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posted: 12/31/2017 6:00 AM

Make New Year's resolutions for the garden

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  • Adding more native perennials is one of the author's gardening resolutions.

    Adding more native perennials is one of the author's gardening resolutions.
    Photos Courtesy of Diana Stoll

  • The author will need more shelves to keep her resolution to grow more plants from seed.

    The author will need more shelves to keep her resolution to grow more plants from seed.

 
By Diana Stoll

It is that time of year again -- that time when we reflect on the past and decide what we want to improve, start doing or stop doing in the upcoming year. I am not one to make ordinary resolutions, such as get more exercise, get more sleep or save more money, but I do make resolutions for the garden.

Here are my gardening resolutions for 2018:

Start more plants from seed

Watching a plant grow from a seed is one of nature's miracles that never ceases to amaze and delight me. In 2018, I want to grow more plants from seeds -- more vegetables, more annuals and more perennials -- for a couple of reasons in addition to satisfying my green thumbs.

First, growing from seed offers a larger number of varieties. Next, it saves a lot of money. A package of seeds is only a couple of dollars compared to several dollars for just one annual or vegetable plant.

Add more native plants to my garden

Including more native plants in the garden improves the soil and reduces the amount of water a garden needs. The extensive root systems of native plants grow very deep into the soil, giving rainwater a place to filter in instead of running off.

Birds, butterflies, bees and other pollinators are attracted to the nectar, pollen and seed heads of native plants. Beneficial insects often spend the winter as eggs, pupae or caterpillars on or near them, and native plants thrive in the garden without pesticides.

Plant a rain garden

In 2018, I want to reduce the rainwater that runs off my property and find a solution for a low spot at the entrance to my backyard. A rain garden is the answer to both.

Rain gardens reduce water runoff by collecting it where it can soak in while the deep roots of the plants growing there absorb pollutants and help prevent soil erosion. Tying in with my second resolution, native plants are perfectly suited for rain gardens. Rain gardens are also popular hangouts for birds, butterflies and bees.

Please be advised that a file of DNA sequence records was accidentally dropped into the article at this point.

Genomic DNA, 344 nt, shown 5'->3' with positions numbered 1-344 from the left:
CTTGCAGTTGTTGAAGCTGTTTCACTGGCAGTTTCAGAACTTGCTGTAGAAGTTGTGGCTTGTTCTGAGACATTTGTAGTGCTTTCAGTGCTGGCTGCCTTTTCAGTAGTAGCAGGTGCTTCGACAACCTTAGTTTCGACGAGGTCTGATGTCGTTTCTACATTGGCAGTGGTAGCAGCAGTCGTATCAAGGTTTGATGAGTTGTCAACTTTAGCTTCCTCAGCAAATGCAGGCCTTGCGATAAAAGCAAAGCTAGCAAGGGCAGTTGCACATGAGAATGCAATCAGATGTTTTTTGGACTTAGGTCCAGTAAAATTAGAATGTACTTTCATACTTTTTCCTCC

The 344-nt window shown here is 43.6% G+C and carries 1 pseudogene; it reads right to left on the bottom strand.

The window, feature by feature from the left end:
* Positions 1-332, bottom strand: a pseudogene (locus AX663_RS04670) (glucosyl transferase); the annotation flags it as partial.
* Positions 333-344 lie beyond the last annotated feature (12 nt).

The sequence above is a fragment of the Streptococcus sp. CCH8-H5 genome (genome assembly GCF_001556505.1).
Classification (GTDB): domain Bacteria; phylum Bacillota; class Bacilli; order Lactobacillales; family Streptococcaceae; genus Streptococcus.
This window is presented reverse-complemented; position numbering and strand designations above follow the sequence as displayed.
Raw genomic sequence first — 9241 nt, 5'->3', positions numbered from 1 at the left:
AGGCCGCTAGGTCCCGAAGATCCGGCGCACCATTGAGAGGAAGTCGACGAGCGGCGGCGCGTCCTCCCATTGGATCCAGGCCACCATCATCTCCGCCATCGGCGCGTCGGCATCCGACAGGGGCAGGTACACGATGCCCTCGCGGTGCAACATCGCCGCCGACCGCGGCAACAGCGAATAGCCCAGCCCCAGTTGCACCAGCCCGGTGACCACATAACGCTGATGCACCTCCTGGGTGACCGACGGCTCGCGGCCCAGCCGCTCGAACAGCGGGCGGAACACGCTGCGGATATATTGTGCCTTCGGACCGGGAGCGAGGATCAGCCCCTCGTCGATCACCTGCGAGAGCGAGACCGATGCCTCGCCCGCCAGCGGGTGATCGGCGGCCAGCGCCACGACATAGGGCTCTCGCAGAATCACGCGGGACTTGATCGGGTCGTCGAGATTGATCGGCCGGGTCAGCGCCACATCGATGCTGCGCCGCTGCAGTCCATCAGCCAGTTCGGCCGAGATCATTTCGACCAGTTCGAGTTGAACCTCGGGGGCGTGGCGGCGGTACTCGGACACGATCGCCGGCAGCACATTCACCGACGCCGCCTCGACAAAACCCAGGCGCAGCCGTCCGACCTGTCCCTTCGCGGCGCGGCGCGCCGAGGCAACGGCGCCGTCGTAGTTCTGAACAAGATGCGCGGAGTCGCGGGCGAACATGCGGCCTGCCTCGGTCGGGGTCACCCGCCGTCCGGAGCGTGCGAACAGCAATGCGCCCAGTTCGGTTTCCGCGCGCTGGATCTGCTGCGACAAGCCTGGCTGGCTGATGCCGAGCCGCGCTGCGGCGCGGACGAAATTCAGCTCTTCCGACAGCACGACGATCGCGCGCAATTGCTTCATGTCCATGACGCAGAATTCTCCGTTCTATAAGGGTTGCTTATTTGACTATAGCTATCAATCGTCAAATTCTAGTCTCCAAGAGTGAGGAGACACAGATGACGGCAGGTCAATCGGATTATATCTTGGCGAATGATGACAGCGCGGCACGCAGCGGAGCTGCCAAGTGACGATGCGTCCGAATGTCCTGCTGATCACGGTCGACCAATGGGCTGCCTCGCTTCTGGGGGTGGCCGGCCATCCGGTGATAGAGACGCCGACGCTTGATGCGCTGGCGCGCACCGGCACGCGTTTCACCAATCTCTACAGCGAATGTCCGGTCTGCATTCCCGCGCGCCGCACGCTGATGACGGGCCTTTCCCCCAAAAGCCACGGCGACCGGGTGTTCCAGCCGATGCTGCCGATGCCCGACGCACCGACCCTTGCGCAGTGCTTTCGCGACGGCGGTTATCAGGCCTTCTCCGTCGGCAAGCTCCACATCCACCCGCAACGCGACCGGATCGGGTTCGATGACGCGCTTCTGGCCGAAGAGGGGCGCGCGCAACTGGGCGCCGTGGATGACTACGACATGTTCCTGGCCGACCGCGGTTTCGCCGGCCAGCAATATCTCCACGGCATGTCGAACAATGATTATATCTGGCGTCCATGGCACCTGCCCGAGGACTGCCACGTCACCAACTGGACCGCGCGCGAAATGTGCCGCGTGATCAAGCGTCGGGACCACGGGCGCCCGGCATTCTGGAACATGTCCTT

Preserve something I grow

This may be the most difficult resolution for me to keep. People who know me may even laugh at this one because the kitchen is not my favorite room in the house. In 2018, I want to feel the sense of accomplishment others experience when they freeze or can or dry their homegrown fruit or vegetables.

Fresh frozen strawberries, raspberries and blueberries sound delicious. Maybe I can even manage some jam to spread on toast in the winter. Sweet corn and peas sound yummy, too.

Mark the locations where bulbs should be planted in fall

This is so simple, but I never get around to it and always regret it as my shovel slices through an already-planted bulb when planting new ones. Small wooden stakes identifying the type of bulb are unobtrusive and will guide my fall planting of bulbs in 2018.

Sit in the garden and enjoy it

This may be even harder than the resolution involving the kitchen. We gardeners know how good the garden is for us -- physically, mentally and spiritually. We know how it connects us with nature and teaches us something new each time we visit.

I think most of us gardeners have trouble sitting still in our gardens. We see a weed that needs pulling, a tomato that needs harvesting or a spent flower that needs deadheading. In all those acts of gardening, however, we may be missing the best part of our gardens. Let's all try to spend more time just sitting still in our gardens in 2018.

• Diana Stoll is a horticulturist, garden writer and the garden center manager at The Planter's Palette in Winfield. She blogs at gardenwithdiana.com.